Having the help of his family and employer has aided him in his quest to be competitive.
  “It takes a supportive family and employer,” Calzacorta said of competition. He’s been a handler and trainer for about 12 years, and his wife Cheryl and daughters Justine, 16, and McKenna, 12, have had the chance to watch him advance to his current level. He now attends about 15 trials each year, and has traveled as far as South Dakota to compete.
  Calzacorta works for Dynamite Marketing in Meridian, a company that markets Dyna-Pro nutritional supplements for pets and animals, something that dovetails well with his hobby. The company helps out, sponsoring nutritional products for Tess, something that Calzacorta has seen become more important over the past several years of competition. Bringing a dog in healthy and in top shape is important in a sport where judges begin by giving a team 100 points, then proceed to dock points for each mistake, he said.
  Living locally has also helped Calzacorta, as he has a solid base of handlers and trainers that he competes against in his immediate area.
  “There are lots of good handlers around here,” he said. “I can think of 10 just locally. At local trials, there can be 30 handlers that show up for a two-day meet, and who knows how many dogs.” Handlers and dogs compete in one of three classes depending on the experience of dog and handler: Novice-novice, novice-pro, or open class.
  Tess and Calzacorta compete in open class, but he has other dogs coming up at present: Gus, a 4-year-old, Hank, a 1-year-old who will be Calzacorta’s winter project, and Ike, “who’s busy being a puppy.” All are border collies, the breed he prefers for trials. He said the breed was especially adept at working at the distances that handlers deal with in competitions, and that shepherds need on the range.
  Border Collies need activity, Calzacorta said. “They’re not a good backyard dog; they need to be active, they need to have a job to do.”
  Training works with the natural talent the canine partner has, he said.
  “The training brings out the natural instinct in the dog,” Calzacorta said. “You work on the things you can’t do, not on the things you can. You’ll get a balanced, overall well trained dog.”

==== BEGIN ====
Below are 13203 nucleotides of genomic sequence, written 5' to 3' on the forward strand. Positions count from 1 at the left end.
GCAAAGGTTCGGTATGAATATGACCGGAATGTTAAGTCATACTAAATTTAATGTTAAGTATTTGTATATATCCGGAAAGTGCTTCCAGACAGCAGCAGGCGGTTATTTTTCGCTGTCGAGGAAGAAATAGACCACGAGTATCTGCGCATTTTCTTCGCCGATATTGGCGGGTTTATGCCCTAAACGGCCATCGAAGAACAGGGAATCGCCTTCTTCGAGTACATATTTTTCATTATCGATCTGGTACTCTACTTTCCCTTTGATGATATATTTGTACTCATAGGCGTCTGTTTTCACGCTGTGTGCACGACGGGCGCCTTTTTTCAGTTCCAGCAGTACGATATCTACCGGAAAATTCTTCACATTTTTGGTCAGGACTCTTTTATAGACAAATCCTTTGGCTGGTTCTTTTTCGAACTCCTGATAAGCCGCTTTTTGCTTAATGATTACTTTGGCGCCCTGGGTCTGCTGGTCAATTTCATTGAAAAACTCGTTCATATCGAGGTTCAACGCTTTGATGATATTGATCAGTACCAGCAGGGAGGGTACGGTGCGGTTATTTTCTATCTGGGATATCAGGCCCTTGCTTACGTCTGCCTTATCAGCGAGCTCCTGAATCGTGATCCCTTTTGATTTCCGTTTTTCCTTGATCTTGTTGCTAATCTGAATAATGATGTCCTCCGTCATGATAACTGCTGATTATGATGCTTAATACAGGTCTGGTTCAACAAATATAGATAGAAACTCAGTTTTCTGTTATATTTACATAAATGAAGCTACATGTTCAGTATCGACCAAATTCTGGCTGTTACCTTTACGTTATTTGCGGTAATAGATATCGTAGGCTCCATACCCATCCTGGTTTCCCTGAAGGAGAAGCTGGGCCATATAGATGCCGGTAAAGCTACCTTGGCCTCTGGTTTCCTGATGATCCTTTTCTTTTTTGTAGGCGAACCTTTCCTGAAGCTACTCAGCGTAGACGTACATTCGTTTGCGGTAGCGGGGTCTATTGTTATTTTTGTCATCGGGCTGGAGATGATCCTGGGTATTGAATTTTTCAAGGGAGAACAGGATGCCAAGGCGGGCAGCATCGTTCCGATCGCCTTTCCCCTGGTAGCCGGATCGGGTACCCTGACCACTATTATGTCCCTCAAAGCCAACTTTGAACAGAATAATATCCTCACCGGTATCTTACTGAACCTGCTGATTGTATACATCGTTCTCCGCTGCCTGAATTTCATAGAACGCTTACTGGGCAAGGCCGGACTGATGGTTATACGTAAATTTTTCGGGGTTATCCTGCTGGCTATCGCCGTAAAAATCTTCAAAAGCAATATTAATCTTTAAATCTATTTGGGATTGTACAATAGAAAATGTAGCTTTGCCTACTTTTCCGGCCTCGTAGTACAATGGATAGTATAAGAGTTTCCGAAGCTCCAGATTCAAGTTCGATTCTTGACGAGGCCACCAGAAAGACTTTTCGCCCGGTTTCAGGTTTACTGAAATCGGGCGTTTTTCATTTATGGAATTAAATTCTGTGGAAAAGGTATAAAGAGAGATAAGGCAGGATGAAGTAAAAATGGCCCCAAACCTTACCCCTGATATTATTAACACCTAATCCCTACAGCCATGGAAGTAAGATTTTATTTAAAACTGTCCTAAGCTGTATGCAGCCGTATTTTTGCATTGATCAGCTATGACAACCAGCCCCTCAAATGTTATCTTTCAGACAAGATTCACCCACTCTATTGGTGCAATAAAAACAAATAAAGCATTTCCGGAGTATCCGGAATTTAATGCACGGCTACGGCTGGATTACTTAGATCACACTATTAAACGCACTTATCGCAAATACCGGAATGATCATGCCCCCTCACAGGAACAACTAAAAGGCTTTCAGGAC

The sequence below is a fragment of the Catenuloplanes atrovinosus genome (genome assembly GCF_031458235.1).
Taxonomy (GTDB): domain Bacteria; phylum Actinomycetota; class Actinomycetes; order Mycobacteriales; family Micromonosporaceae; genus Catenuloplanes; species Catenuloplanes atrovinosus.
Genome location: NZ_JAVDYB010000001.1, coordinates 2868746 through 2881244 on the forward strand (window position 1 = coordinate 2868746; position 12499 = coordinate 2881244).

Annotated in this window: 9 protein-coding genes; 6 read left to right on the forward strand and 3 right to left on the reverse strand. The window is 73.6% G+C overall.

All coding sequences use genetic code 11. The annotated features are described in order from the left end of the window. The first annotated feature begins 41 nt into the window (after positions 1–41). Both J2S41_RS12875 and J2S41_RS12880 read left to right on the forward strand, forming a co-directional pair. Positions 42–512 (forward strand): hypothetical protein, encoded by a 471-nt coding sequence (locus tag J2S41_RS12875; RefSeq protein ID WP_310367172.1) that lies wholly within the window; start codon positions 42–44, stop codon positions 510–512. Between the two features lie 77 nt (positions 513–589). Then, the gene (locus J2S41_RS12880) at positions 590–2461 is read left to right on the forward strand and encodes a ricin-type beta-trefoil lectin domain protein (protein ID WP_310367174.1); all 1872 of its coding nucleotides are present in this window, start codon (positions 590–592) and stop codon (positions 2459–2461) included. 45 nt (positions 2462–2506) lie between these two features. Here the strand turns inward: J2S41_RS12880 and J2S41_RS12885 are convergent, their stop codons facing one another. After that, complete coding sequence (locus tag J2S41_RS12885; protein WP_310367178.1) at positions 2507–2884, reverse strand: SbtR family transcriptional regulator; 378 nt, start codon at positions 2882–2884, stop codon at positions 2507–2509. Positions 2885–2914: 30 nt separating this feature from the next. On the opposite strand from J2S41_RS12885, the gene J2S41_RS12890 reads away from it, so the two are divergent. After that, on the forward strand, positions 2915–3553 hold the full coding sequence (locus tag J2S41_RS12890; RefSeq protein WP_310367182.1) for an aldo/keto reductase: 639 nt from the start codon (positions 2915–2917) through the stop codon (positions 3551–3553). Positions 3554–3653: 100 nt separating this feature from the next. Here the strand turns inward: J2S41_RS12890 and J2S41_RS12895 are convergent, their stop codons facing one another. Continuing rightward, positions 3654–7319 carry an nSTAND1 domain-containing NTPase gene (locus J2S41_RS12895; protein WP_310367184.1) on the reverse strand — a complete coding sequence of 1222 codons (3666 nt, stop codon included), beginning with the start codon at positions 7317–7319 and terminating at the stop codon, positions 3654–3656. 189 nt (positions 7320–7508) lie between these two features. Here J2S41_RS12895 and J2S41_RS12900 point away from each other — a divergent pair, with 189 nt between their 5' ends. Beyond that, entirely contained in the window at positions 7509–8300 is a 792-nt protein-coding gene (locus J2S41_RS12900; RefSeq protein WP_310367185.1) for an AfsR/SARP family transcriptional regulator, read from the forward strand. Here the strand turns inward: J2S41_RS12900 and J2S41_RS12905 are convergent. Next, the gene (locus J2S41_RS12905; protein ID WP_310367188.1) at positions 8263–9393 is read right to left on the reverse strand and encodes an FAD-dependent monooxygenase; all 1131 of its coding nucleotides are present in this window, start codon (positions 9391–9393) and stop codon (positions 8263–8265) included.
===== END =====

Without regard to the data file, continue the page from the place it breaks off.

Knowing your dog is also important.
  “A good trainer also sees when it’s a good or bad day for the dog; knows when not to push.”
  Dogs, like everyone else, can have off days, he explained.
  When not working or competing, or attending the many sporting events his daughters compete in, Calzacorta enjoys camping.
  “We pack the family, and the dogs, of course,” he said. Eyebrows tend to go up when his family, along with six dogs, begins to unload at a campground, but he said the dogs tend to win the camp neighbors over quickly, in most cases.
  Though the competition season is nearing an end, there are still a few sheep to be rounded up and judges to impress. Calzacorta was in Hailey at the Trailing of the Sheep Festival during the weekend, along with Tess and Gus, to take part in trials and events.
  Results posted Monday on the event’s Web site showed that Calzacorta and Tess were the overall winner at the event, which organizers said drew 1,500 to 2,000 people this year. The team also won best gather. Gus nabbed second place as well, in the last major competition of the year. Calzacorta said the event and weather were both wonderful, and that he’ll spend this winter following his daughters’ sports and attending a few local trials, where Gus will see additional work.
  This year’s national championships will be held in Virginia, which Calzacorta thinks may be too far for him to travel to compete, but the 2011 trials will be in Colorado, and he is hopeful that he and Tess will be able to better this year’s place.